Researchers must comprehend how to calculate the Analysis of variance (ANOVA) table in multiple linear regression. Table ANOVA can be used to analyze the simultaneous effects of the independent to dependent variables. The previous post I wrote, “*Finding Coefficients bo, b1, and R Squared Manually in Multiple Linear Regression*,” continues in this one.

I provided an Excel explanation in a previous blog on how to manually calculate the coefficients of b0, b1, b2, and R Square in multiple linear regression. Please read my previous article first if you haven’t already.

**Analysis of Variance (ANOVA) Table Components**

The ANOVA regression table generally computes the F value, mean square, degree of freedom, and sum of squares. There are connections between determining the values of the components I specified. Therefore, it is necessary to calculate these components in order.

The ANOVA table has three rows, with regression/model as the first row, residual/error as the second, and total as the third. Each regression row and residual row in the ANOVA table must have its sum of squares, degrees of freedom, and mean square calculated.

Researchers can differentiate residuals and errors based on the current data sources used in the study. It is referred to as a residual if the researcher utilizes sample data and an error if they use population data. The illustration below shows a sample regression ANOVA table:

**How to figure out the sum of square**

Researchers need to be familiar with the calculation procedure I described in the preceding article, “*Finding Coefficients bo, b1, and R Squared Manually in Multiple Linear Regression*, ” to determine the sum of squares.

Before calculating the sum of squares, we must first estimate the regression coefficient. The Y-predicted value is determined using the estimated regression coefficient.

Therefore, the researcher must first determine the Y predicted value using the previously estimated coefficients b0, b1, and b2. The information we use can be double-checked in the table below to make the calculation simpler:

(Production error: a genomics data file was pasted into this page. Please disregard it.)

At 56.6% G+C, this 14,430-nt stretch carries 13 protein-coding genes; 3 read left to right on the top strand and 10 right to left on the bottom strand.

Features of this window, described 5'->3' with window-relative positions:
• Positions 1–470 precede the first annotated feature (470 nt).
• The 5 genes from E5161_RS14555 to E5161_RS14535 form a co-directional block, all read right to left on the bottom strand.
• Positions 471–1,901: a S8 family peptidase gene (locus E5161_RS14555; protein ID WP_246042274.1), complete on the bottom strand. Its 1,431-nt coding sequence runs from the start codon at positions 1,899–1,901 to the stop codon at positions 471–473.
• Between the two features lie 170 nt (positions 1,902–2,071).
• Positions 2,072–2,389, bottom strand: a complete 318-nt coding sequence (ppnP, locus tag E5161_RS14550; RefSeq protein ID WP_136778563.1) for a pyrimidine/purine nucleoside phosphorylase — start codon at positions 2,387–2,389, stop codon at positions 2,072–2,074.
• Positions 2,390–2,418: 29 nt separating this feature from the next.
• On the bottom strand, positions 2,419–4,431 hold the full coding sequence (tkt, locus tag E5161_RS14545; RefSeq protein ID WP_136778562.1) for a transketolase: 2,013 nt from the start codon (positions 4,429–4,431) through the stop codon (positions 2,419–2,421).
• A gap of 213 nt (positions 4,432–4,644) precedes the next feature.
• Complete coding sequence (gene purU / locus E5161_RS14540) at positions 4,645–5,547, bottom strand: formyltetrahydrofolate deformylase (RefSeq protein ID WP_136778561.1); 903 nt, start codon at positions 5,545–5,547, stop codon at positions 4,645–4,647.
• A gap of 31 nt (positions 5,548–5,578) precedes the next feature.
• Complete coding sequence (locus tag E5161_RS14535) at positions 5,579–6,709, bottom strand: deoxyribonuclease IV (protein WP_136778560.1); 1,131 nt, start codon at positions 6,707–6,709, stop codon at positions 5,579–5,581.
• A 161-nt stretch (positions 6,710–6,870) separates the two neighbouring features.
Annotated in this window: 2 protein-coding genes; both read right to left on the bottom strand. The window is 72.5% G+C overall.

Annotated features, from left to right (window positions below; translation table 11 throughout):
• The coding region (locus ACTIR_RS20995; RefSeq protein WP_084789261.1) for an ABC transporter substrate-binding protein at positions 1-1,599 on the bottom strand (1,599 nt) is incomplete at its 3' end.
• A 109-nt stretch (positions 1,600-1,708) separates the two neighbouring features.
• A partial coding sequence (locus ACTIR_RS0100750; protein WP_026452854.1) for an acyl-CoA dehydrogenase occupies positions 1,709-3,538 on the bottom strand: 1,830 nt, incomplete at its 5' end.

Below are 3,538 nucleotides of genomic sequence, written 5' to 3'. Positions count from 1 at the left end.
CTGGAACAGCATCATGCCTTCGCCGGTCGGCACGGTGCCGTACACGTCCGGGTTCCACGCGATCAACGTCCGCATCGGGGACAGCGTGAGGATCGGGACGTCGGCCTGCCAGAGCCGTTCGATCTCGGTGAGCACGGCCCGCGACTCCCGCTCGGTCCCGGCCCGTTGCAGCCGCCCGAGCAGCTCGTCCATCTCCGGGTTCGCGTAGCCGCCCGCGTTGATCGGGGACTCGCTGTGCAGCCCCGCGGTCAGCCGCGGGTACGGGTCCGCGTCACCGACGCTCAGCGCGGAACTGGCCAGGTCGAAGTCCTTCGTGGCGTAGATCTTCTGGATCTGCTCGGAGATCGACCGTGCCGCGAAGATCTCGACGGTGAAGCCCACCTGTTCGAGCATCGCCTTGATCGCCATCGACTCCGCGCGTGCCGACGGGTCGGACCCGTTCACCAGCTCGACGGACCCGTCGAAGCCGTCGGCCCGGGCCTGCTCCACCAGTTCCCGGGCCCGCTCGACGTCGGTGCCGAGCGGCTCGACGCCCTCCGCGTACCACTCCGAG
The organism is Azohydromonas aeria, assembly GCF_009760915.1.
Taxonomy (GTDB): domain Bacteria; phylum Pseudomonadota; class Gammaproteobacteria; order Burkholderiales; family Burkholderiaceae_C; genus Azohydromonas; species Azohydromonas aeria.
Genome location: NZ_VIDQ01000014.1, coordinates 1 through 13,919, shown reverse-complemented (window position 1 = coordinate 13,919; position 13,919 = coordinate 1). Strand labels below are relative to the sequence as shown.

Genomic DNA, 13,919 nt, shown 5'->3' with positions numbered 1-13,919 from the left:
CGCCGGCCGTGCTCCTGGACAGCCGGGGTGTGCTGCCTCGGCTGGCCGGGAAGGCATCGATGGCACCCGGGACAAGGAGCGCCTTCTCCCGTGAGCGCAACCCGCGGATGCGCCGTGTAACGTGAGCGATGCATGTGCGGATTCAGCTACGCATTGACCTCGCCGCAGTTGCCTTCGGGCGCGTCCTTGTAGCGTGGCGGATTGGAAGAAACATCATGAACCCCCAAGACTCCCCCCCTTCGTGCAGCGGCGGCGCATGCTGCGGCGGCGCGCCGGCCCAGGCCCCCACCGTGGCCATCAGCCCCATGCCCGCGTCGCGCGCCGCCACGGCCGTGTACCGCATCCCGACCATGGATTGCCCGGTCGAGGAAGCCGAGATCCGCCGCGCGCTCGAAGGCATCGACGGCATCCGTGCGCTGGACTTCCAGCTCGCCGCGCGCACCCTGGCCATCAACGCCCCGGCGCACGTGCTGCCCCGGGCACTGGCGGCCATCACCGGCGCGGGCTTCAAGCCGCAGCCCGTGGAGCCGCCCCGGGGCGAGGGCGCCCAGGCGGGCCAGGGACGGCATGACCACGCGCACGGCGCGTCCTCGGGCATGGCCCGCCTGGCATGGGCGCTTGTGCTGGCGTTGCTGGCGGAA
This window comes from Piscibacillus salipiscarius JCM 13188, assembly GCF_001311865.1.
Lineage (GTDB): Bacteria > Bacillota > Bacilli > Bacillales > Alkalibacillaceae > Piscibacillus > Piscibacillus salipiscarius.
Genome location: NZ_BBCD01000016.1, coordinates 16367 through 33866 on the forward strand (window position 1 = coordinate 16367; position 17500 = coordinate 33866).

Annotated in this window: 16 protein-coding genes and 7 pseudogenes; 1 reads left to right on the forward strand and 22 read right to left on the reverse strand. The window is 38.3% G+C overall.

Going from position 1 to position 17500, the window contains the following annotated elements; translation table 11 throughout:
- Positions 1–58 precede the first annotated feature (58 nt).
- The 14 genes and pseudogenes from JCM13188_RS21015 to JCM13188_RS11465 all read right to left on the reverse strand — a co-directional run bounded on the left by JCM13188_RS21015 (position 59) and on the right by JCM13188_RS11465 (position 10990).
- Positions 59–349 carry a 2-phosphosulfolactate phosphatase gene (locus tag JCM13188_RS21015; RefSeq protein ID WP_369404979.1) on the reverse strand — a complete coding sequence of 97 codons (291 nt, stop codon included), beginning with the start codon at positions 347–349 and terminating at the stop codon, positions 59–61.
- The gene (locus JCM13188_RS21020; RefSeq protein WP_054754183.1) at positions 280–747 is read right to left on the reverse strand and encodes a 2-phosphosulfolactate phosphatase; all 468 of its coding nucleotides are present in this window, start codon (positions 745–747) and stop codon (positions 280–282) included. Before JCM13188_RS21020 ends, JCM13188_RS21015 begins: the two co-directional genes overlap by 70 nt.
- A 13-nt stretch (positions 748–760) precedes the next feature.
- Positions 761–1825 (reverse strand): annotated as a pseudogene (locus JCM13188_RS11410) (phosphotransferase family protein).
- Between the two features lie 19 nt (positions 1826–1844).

The researcher also made sure to determine the actual average Y value. The illustration below shows the formula used to determine the sum of square value based on the book provided by Koutsoyiannis (1977):

Researchers must compute the sum of square regression and the sum of square residual values using the formula mentioned above. We can develop a template for the parts needed for the calculation formula, as indicated in the table below, to make it simpler:

Using the estimated coefficient values b0 and b1, based on the calculations I described in the last post, the predicted Y value is calculated as the first calculation step. The equation used to determine the predicted Y value may be seen in the image below, which was determined using the results of the earlier calculations:

Next, input each X value from the first quarter of 2018 to the third quarter of 2021 to obtain the predicted Y value. Next, use the Excel formula template to conduct the following computations. The predicted Y value can be generated by copying and pasting the formula to quarter three of 2021. The image below shows the full results of the calculation:

The sum of squares regression value is 2,513,275.33, and the sum of squares residual value is 193,564.67, as seen in the image above. You only need to add the sum of the square regression and square residual values to determine the overall sum of squares.

**How to figure out the degree of freedom**

The sum of squares is calculated first, followed by the degree of freedom. In addition, the degree of freedom includes the degree of freedom residual and degree of freedom regression. The illustration below shows the formula used to determine the degree of freedom based on the book written by Koutsoyiannis (1977):

K is the number of variables used in the regression based on the formula above. Given that two independent variables are in the regression equation used in this research example, K has a value of 3.

One dependent variable and two independent variables make up K = 3. N is also the study’s total number of observations. This mini-example research makes use of n = 15. The table below shows the results of the degree of freedom value calculation:

**How to calculate Mean Square and F-Statistics**

The mean square and F value are computed using the sum of squares and the degree of freedom. You can use the following formula from Koutsoyiannis (1977) to determine the mean square and F value in the ANOVA regression table:

The final findings from the ANOVA regression table may be seen in the image below based on calculations completed using the following formula:

It is a manual example of how to calculate an ANOVA regression table. I hope it will be helpful to you all! Thank you.

[…] I advise you to read articles part 1 and part 2 first so that you can comprehend how to calculate quickly and accurately. “Finding Coefficients bo, b1, and R Squared Manually in Multiple Linear Regression” is the topic of Part 1 of this article. After that, read part 2 of the article, “How to Manually Find the ANOVA (Analysis of Variance) Table in Multiple Linear Regression.” […]